What is a Sustainable Diet, and How Do We Talk About It?
By Shari Steinbach, MS RDN, RDBA Contributing Editor
A growing number of consumers are now looking at their diet with not personal health in mind, but also on how their food choices may impact environmental health. With recent media attention on this issue and the release of the 2019 EAT-Lancet Commission report, consumer interest in this topic will likely increase. But what does a sustainable diet truly mean? According to the DGAC, 2015, a sustainable diet is defined as a pattern of eating that promotes health and well-being and provides food security for the present population while sustaining human and natural resources for future generations. The issue of sustainability involves a multitude of factors and it can be difficult, even for the experts, to scientifically prove which healthy dietary patterns actually align with environmental sustainability. Overall, studies generally recommend that an increased consumption of plant-based foods is associated with an estimated lower environmental impact, but most agree that a more environmentally sustainable diet can be achieved without excluding any food groups. Here are some considerations for talking about this complex issue in your role as a retail dietitian:
- Remember that people have different diets and motivations regarding food consumption. There is no uniform sustainable diet that fits all.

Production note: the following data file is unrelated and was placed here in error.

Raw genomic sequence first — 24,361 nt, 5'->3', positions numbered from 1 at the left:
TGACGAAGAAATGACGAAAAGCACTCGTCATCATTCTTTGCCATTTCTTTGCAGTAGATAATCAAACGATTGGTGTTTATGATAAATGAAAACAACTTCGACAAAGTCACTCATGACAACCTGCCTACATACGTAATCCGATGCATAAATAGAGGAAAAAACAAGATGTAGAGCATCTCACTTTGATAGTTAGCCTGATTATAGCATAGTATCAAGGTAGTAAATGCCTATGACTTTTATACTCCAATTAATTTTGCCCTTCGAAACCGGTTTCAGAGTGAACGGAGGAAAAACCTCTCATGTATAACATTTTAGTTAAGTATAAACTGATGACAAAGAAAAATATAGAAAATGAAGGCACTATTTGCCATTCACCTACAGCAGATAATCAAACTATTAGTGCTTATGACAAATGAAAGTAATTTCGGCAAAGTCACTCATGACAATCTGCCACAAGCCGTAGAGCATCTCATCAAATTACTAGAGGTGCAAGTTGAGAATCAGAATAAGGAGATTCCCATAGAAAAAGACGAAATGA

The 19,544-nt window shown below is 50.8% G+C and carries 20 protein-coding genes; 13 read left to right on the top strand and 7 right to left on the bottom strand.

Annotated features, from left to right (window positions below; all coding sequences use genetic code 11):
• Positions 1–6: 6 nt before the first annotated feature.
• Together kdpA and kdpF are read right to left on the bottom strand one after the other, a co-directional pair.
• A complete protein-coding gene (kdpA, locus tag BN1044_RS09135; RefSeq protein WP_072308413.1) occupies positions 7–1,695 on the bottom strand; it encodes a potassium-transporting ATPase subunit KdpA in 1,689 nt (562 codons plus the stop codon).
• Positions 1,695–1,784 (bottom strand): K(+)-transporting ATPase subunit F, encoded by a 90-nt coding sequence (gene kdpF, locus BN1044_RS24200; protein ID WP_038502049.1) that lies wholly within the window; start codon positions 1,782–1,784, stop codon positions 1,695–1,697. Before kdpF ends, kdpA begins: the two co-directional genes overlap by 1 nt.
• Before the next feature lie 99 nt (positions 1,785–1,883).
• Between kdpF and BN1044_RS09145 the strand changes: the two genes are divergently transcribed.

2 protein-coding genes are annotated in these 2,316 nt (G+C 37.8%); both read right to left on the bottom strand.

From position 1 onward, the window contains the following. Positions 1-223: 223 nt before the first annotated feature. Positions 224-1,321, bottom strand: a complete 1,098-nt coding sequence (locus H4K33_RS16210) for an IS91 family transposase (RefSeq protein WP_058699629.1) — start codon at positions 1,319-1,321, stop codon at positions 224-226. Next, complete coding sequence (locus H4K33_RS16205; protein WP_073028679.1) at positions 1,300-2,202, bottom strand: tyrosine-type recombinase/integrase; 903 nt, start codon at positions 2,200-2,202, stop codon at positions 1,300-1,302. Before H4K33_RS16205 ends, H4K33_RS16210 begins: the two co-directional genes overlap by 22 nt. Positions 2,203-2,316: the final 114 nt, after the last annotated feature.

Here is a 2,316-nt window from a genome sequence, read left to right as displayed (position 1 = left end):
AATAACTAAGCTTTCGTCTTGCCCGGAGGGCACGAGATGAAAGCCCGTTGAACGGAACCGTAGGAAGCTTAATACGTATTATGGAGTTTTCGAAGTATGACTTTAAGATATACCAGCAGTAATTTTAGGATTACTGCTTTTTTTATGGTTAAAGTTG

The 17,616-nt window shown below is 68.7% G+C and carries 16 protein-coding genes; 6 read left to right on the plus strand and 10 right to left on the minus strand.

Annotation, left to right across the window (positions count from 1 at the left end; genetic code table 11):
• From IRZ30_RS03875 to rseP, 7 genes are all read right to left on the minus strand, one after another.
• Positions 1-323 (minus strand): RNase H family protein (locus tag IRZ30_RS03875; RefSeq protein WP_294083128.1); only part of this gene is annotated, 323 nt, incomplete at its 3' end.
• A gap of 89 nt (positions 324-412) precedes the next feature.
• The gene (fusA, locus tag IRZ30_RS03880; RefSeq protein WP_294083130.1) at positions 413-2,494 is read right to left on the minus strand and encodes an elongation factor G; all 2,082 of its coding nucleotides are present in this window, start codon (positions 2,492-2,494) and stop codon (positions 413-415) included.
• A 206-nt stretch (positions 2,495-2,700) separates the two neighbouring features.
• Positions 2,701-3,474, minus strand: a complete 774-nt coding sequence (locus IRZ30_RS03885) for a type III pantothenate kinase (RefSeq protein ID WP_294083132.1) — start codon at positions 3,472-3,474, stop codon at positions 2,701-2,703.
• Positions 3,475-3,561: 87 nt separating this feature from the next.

- Use nutrition as a first priority. With a high percentage of individuals being overweight, many can benefit from reducing calorie intake and increasing their consumption of more plants, especially fruits, vegetables and whole grains.
- Discuss the positive impact that reducing food waste has on the environment and share shopping, storage and meal planning tips to help shoppers reduce waste, eat healthier and save money.
- Talk about how animal products do not have to be eliminated from a healthful, sustainable diet and address customer inquiries regarding animal welfare and the positive environmental strides taking place in animal agriculture. Many commodity groups have great resources to share on this topic. For example, the National Cattleman’s Beef Association provides information and infographics on ranching practices and beef in a sustainable diet.
- Discuss the different dietary roles that animal and plant foods play in a healthy diet and help consumers understand that are not perfect substitutes for each other.
- Share your retailer’s efforts to create a more sustainable food system and environment - sustainable seafood programs, waste reduction efforts, purchasing guidelines, etc.
- As always, use science-based, non-biased information when discussing various diets and making recommendations that meet the lifestyle needs of your shoppers.